Tees Valley Mayor Ben Houchen has today declared “enough is enough” and vowed to take back “what is rightfully ours” following confirmation that a date for the Public Inquiry into the Compulsory Purchase of Redcar Steelworks has been fixed.
The Public Inquiry will start on the 11th of February and run for up to 12 days.
In April, the Tees Valley Mayor instigated compulsory purchase proceedings in respect of 870 acres of land at the former SSI site in Redcar, which closed in 2015.
Negotiations to secure the land have been ongoing since May 2017 with the three banks in Thailand who hold a charge over SSI UK’s assets - Krung Thai Bank Public Company Limited, The Siam Commercial Bank Public Company Limited and TISCO Bank Public Company Limited.
Negotiations have since reached a deadlock, and despite numerous attempts to negotiate, no final agreement has been reached.
Successful compulsory purchase of the site will see the ex-SSI steelmaking assets brought under the control of South Tees Development Corporation, which Mayor Houchen said would enable the Development Corporation to get on with creating thousands of jobs on the site.
The Government has already provided £137 million to get the site ready for redevelopment. Not all of this money has been spent, Mayor Houchen said if more money is needed, he’ll be the first to ask for it.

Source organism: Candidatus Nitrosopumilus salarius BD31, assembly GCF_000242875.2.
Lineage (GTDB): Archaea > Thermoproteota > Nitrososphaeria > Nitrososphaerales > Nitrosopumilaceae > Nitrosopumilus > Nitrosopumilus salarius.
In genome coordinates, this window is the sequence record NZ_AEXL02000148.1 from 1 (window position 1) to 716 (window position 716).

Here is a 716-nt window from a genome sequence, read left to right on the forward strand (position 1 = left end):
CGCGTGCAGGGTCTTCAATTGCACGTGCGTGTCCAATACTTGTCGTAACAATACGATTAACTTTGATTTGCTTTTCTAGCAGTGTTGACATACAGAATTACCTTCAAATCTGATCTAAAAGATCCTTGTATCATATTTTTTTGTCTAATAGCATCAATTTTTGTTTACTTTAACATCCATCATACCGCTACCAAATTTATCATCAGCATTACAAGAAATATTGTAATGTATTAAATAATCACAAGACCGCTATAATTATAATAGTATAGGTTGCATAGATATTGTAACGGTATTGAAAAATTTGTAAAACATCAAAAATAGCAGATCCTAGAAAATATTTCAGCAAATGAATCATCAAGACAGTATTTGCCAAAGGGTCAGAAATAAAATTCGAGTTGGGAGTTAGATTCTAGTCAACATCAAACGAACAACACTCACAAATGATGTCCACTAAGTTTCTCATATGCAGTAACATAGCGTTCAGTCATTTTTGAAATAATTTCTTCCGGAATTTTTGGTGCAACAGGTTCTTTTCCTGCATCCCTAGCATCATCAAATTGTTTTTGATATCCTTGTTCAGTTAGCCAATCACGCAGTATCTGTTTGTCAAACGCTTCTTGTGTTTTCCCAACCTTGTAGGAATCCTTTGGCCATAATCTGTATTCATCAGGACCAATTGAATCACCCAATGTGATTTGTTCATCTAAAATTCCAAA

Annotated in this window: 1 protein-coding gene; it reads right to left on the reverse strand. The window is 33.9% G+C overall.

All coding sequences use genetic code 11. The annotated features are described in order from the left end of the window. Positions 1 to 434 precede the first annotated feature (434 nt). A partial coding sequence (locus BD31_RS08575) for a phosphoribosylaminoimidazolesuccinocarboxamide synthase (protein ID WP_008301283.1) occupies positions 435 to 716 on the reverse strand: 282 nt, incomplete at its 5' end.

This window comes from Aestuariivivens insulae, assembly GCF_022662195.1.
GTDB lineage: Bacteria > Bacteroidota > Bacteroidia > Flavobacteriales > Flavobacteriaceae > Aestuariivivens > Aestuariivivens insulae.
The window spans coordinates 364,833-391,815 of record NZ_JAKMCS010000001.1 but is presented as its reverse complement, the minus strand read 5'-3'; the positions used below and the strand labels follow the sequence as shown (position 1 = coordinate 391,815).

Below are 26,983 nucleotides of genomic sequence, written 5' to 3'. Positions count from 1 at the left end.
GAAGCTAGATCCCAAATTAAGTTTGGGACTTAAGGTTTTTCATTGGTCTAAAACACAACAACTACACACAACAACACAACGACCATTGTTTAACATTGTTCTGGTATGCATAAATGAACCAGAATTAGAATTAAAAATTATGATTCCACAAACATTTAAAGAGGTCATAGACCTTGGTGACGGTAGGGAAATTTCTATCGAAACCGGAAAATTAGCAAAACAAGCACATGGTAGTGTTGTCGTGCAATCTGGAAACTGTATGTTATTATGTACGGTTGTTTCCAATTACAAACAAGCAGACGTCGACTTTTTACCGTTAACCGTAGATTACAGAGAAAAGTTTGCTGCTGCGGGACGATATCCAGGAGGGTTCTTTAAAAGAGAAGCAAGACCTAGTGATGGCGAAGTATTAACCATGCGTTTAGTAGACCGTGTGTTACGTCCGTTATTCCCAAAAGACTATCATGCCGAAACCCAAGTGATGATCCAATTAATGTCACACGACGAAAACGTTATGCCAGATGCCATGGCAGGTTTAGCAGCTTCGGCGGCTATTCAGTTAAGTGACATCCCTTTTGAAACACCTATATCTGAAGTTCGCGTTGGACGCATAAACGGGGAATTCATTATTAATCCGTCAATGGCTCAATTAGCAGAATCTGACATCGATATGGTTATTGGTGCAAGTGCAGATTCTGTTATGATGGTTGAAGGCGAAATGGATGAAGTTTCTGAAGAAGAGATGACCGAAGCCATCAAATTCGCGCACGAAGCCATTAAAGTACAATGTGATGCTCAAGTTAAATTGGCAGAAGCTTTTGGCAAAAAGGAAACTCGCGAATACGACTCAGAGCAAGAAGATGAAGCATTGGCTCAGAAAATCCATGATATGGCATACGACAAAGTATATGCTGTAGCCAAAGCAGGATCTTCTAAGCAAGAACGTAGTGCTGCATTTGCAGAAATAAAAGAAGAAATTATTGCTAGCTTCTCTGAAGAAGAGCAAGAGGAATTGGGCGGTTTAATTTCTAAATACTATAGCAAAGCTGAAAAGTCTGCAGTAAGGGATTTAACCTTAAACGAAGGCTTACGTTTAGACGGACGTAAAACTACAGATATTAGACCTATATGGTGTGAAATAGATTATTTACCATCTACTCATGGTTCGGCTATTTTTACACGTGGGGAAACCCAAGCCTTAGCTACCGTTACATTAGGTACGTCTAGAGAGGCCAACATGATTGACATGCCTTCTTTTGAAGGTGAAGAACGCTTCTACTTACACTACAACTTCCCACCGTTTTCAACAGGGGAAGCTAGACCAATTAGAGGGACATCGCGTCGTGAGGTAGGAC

It follows a landmark deal signed by Mayor Houchen earlier this year to acquire over half of the developable land on the site from Tata Steel Europe. At 1,420 acres, it represents an area about the size of Gibraltar.
Mayor Houchen, who is also Chairman of the Development Corporation, said: “The Thai banks are being difficult and intransigent, so I was left with no option but to exercise the powers handed to the Development Corporation by Parliament to ensure an iconic local asset can be brought back to life for the benefit of local people and our local communities.
“That way, we’ll be able to attract even more investment and get on with creating the jobs we are creating for local people in an area that was devastated by the closure of SSI.
“I’m pleased we now have a date for the Public Inquiry. Enough is enough, and it’s time we take back what is rightfully ours.
“We have tried to negotiate in good faith for the last two years, but we do not have the luxury of time and I am not prepared to be held to ransom by three foreign banks who refuse to engage in constructive discussions to resolve this sorry situation.
“3,000 people lost their livelihoods in 2015 when SSI collapsed, and we owe it to the former steelworkers, their families and our community to secure the rest of the site for the people of Teesside.”
Mayor Houchen has repeatedly stated that compulsory purchase powers would be exercised if an agreement could not be concluded.
Since it was launched in August 2017, the Development Corporation has already seen more than 100 enquires, with a potential first phase investment pipeline of £10 billion, as it aims to create 20,000 jobs over the next two decades. Recently it was announced that the world’s first industrial scale carbon capture and storage project costing more than £4 billion would be located on the Redcar site and consultation is currently underway with the investor, OGCI.